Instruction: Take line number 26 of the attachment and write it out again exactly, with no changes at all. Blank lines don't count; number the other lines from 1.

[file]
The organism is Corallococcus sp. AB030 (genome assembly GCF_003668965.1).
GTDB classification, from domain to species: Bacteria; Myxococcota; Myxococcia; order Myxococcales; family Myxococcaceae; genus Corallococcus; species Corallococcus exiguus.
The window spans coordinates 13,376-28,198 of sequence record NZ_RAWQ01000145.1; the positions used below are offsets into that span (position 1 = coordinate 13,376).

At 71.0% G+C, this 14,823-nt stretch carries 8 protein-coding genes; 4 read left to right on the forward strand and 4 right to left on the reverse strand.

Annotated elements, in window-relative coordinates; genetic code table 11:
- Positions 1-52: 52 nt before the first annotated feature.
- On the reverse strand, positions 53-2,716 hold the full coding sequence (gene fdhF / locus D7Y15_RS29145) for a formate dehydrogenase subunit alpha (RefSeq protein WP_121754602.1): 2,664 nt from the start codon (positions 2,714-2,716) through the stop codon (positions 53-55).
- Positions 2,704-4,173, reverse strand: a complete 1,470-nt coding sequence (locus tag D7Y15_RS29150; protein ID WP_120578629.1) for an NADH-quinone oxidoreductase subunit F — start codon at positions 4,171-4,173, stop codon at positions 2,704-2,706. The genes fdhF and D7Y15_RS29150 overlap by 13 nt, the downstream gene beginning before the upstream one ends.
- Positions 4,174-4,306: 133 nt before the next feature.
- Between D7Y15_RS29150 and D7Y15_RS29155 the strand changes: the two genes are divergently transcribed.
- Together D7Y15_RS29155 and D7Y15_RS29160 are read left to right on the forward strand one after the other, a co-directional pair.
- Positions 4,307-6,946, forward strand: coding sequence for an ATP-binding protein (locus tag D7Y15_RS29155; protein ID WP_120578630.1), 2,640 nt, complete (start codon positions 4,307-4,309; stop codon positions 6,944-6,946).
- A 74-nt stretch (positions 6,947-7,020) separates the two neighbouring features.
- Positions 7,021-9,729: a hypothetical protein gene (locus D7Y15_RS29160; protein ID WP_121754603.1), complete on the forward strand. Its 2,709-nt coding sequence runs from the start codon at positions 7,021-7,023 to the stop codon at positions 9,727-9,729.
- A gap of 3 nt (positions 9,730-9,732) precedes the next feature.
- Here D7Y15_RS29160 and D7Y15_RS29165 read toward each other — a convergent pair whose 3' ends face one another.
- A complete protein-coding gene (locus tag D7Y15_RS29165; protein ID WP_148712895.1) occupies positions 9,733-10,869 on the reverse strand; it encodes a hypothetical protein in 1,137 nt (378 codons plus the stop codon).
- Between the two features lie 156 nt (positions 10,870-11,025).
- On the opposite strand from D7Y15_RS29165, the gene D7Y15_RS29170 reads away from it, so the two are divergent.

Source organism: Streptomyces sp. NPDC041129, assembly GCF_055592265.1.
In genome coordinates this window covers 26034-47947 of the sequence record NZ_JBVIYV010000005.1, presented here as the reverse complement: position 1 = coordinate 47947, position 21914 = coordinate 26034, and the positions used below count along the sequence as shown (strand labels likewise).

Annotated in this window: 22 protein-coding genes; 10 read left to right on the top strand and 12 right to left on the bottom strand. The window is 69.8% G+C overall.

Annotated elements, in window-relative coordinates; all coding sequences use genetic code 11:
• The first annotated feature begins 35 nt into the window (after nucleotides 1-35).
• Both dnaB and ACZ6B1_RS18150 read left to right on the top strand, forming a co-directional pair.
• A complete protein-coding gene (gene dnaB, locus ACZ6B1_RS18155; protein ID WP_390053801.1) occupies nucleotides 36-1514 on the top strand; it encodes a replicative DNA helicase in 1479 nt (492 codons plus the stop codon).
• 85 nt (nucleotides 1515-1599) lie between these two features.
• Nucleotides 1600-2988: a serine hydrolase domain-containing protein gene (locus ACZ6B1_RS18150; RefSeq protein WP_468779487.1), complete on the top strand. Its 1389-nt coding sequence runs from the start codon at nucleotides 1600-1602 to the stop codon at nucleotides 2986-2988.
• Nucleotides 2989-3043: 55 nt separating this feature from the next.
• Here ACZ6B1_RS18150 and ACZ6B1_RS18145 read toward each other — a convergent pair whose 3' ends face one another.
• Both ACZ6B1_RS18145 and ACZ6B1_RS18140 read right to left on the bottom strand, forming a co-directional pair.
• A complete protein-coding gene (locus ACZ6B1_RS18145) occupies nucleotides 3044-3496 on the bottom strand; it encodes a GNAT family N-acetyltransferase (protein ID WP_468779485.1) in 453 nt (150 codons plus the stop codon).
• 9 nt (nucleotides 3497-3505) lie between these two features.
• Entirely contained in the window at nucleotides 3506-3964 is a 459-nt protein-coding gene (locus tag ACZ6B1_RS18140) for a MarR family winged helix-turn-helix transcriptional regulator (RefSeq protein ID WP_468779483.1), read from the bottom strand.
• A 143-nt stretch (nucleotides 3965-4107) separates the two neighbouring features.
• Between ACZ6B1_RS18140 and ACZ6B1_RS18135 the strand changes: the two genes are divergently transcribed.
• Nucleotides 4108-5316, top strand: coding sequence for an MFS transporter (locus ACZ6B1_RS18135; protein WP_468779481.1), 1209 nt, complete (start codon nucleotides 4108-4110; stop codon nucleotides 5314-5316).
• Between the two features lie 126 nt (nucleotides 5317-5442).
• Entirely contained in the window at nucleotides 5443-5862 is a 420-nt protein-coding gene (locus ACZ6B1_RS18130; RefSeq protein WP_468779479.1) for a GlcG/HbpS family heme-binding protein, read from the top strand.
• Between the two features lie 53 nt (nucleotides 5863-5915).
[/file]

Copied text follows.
• A complete protein-coding gene (gene dnaB, locus ACZ6B1_RS18155; protein ID WP_390053801.1) occupies nucleotides 36-1514 on the top strand; it encodes a replicative DNA helicase in 1479 nt (492 codons plus the stop codon).